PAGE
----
Cardiff's First Ratha Yatra

BY: UK BUREAU

Aug 12, UK (HINDUSTAN TIMES) —

Cardiff is to host its first ever "Ratha-yatra festival of Chariots" when it comes to the heart of the capital on August 20, 2005. Hundreds of pilgrims and devotees will hand pull the 40-foot high colourful wooden chariot carrying the deities of Lord Jagannatha, Lady Subhadra and Lord Balarama from City Hall to Coopers fields. The giant chariot will be accompanied by a procession of singers, musicians, and dancers.

"Cardiff will be pulsating to Indian spiritual sounds with instruments from across the globe," averred the Iskcon spokesperson. At Coopers fields, where the procession comes to an end, revellers will participate in a cultural and educational fair, delving into the spiritual heart of India.

The square will be decorated with colourful host of tents offering music, food, literature, sari wrapping, face painting and other displays. On stage, festival-goers will be entertained by dance, drama and music. A free sumptuous Indian vegetarian cuisine will also be offered to devotees.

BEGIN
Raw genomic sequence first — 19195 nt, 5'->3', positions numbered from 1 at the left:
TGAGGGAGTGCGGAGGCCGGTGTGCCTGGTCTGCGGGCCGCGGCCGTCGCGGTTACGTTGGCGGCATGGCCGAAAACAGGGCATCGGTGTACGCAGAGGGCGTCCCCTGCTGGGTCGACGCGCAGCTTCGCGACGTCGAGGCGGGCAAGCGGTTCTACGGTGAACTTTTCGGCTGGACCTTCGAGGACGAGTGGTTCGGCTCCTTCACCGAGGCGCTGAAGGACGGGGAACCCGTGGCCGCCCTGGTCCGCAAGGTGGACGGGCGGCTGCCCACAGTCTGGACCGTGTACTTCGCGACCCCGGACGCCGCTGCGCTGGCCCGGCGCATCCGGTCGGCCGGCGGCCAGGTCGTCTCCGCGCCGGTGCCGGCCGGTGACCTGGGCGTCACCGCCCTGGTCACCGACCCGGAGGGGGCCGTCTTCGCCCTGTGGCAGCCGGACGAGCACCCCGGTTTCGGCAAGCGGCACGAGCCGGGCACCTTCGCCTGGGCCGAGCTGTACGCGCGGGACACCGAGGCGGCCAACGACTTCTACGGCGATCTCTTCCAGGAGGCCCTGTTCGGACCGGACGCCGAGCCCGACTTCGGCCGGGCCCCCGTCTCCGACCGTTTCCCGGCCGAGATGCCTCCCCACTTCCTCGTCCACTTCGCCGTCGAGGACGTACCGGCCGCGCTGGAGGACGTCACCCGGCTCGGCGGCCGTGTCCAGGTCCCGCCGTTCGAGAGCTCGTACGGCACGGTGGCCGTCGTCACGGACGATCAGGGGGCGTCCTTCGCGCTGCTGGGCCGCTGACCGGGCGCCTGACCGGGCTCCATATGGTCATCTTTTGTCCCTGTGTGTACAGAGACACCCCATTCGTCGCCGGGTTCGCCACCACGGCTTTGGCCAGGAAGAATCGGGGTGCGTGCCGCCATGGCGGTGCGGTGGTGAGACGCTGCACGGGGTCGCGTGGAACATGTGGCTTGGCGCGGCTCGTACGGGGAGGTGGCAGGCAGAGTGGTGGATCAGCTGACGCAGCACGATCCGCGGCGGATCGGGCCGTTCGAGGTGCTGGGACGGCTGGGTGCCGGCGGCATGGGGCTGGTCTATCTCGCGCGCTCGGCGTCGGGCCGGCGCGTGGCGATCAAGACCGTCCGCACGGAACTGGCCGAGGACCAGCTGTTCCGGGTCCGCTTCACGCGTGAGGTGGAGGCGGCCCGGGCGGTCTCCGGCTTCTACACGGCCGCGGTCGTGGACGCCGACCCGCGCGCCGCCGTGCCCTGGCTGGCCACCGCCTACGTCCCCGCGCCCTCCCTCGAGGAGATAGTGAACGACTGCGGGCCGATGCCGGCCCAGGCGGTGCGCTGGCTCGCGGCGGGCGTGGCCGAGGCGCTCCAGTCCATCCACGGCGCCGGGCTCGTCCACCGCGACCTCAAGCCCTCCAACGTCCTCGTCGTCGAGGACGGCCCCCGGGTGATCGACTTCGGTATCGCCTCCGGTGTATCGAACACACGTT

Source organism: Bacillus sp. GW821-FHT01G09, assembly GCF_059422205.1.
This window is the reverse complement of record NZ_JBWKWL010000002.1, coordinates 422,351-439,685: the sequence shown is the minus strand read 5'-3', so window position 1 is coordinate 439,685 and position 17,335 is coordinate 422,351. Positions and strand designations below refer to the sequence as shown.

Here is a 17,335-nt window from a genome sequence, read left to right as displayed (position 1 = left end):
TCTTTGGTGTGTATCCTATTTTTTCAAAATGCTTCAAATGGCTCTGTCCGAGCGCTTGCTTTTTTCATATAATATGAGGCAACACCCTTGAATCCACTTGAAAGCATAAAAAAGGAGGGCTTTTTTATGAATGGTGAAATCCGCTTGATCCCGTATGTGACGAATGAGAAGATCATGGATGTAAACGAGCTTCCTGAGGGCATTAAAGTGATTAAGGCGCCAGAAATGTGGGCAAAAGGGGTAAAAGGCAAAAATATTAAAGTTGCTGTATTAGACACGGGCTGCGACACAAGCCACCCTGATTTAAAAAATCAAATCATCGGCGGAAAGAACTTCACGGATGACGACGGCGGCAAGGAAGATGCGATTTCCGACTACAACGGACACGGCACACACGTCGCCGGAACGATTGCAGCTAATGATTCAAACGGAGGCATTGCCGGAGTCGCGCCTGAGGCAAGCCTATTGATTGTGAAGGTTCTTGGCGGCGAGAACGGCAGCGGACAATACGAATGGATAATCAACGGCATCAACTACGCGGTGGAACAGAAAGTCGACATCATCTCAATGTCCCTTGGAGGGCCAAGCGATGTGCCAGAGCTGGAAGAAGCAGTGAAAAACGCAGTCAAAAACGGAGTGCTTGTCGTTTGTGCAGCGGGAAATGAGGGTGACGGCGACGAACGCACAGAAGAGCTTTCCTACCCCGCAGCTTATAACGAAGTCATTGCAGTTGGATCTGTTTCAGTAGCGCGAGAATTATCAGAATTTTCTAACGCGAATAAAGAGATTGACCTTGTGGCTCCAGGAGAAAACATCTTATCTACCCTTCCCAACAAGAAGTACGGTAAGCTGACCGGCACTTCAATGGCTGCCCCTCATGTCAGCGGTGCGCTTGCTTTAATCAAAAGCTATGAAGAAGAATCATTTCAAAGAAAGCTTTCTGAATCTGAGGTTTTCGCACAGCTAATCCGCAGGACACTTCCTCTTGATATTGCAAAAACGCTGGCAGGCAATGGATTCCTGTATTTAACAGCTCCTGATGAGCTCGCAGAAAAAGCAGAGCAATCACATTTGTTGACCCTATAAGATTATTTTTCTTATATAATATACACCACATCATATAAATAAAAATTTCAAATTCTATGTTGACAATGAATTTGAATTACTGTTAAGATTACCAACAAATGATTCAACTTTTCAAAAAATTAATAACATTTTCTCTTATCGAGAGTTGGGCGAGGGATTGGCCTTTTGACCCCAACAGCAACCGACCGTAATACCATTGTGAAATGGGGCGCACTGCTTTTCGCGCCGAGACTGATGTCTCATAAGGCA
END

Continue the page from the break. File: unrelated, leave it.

Praghosa Das, leader of the Hare Krishna Movement in the United Kingdom says: "This festival will be East-meets-West experience and everyone is welcome. The traditional singing, dancing, free vegetarian food, the sheer exotic pageantry will make it a fun day out for the whole family," he adds.

Cradiff has a sizeable number of Indian-origin families and there already is much excitement about the Yatra. The locals are being informed that the traditional Jagannath Ratha Yatra is a celebration over 5000-year-old, observed in the ancient holy city of Jagannath Puri in Orissa, India, making it the oldest street festival in the world.

Devotees believe that if they get the honour of pulling the ropes of the giant chariot, carrying Lord Krishna, known as Jagannath- Lord of the Universe, then at the end of this life, they would be granted eternal service to the Lord in the spiritual world.

Bhaktivedanta Swami, founder of the International Society for Krishna Consciousness, brought this festival to the West. The first Ratha-yatra festival outside India took place in San Francisco in 1967. The festival came to London in 1969, where it has been observed every year for the last 37 years attracting more than 25,000 people.

"This year, it's the first time the festival has come to Wales and we hope it will become an annual occasion for everyone," said the organisers.



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